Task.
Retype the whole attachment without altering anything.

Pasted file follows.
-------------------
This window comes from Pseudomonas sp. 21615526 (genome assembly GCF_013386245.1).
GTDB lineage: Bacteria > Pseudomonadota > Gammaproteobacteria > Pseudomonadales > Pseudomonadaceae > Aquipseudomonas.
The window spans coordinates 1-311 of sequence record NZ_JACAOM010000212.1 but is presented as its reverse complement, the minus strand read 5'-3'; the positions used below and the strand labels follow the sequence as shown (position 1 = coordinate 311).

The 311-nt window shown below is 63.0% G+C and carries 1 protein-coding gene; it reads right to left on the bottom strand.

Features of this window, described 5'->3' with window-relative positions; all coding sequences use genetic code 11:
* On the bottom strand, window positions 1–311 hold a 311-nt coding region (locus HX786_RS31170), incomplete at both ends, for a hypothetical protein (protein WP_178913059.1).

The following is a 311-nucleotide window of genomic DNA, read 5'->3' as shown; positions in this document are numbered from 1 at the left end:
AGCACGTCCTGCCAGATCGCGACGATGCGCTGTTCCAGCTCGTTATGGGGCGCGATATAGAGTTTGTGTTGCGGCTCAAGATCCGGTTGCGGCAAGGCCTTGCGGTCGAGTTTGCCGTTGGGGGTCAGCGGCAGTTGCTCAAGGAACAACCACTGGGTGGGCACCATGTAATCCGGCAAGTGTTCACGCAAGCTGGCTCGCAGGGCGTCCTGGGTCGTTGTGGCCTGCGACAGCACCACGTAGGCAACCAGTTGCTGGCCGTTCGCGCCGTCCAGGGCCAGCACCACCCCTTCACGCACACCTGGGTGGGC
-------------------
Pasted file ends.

This window comes from Pseudomonas sp. 21615526 (genome assembly GCF_013386245.1).
GTDB lineage: Bacteria > Pseudomonadota > Gammaproteobacteria > Pseudomonadales > Pseudomonadaceae > Aquipseudomonas.
The window spans coordinates 1-311 of sequence record NZ_JACAOM010000212.1 but is presented as its reverse complement, the minus strand read 5'-3'; the positions used below and the strand labels follow the sequence as shown (position 1 = coordinate 311).

The 311-nt window shown below is 63.0% G+C and carries 1 protein-coding gene; it reads right to left on the bottom strand.

Features of this window, described 5'->3' with window-relative positions; all coding sequences use genetic code 11:
* On the bottom strand, window positions 1–311 hold a 311-nt coding region (locus HX786_RS31170), incomplete at both ends, for a hypothetical protein (protein WP_178913059.1).

The following is a 311-nucleotide window of genomic DNA, read 5'->3' as shown; positions in this document are numbered from 1 at the left end:
AGCACGTCCTGCCAGATCGCGACGATGCGCTGTTCCAGCTCGTTATGGGGCGCGATATAGAGTTTGTGTTGCGGCTCAAGATCCGGTTGCGGCAAGGCCTTGCGGTCGAGTTTGCCGTTGGGGGTCAGCGGCAGTTGCTCAAGGAACAACCACTGGGTGGGCACCATGTAATCCGGCAAGTGTTCACGCAAGCTGGCTCGCAGGGCGTCCTGGGTCGTTGTGGCCTGCGACAGCACCACGTAGGCAACCAGTTGCTGGCCGTTCGCGCCGTCCAGGGCCAGCACCACCCCTTCACGCACACCTGGGTGGGC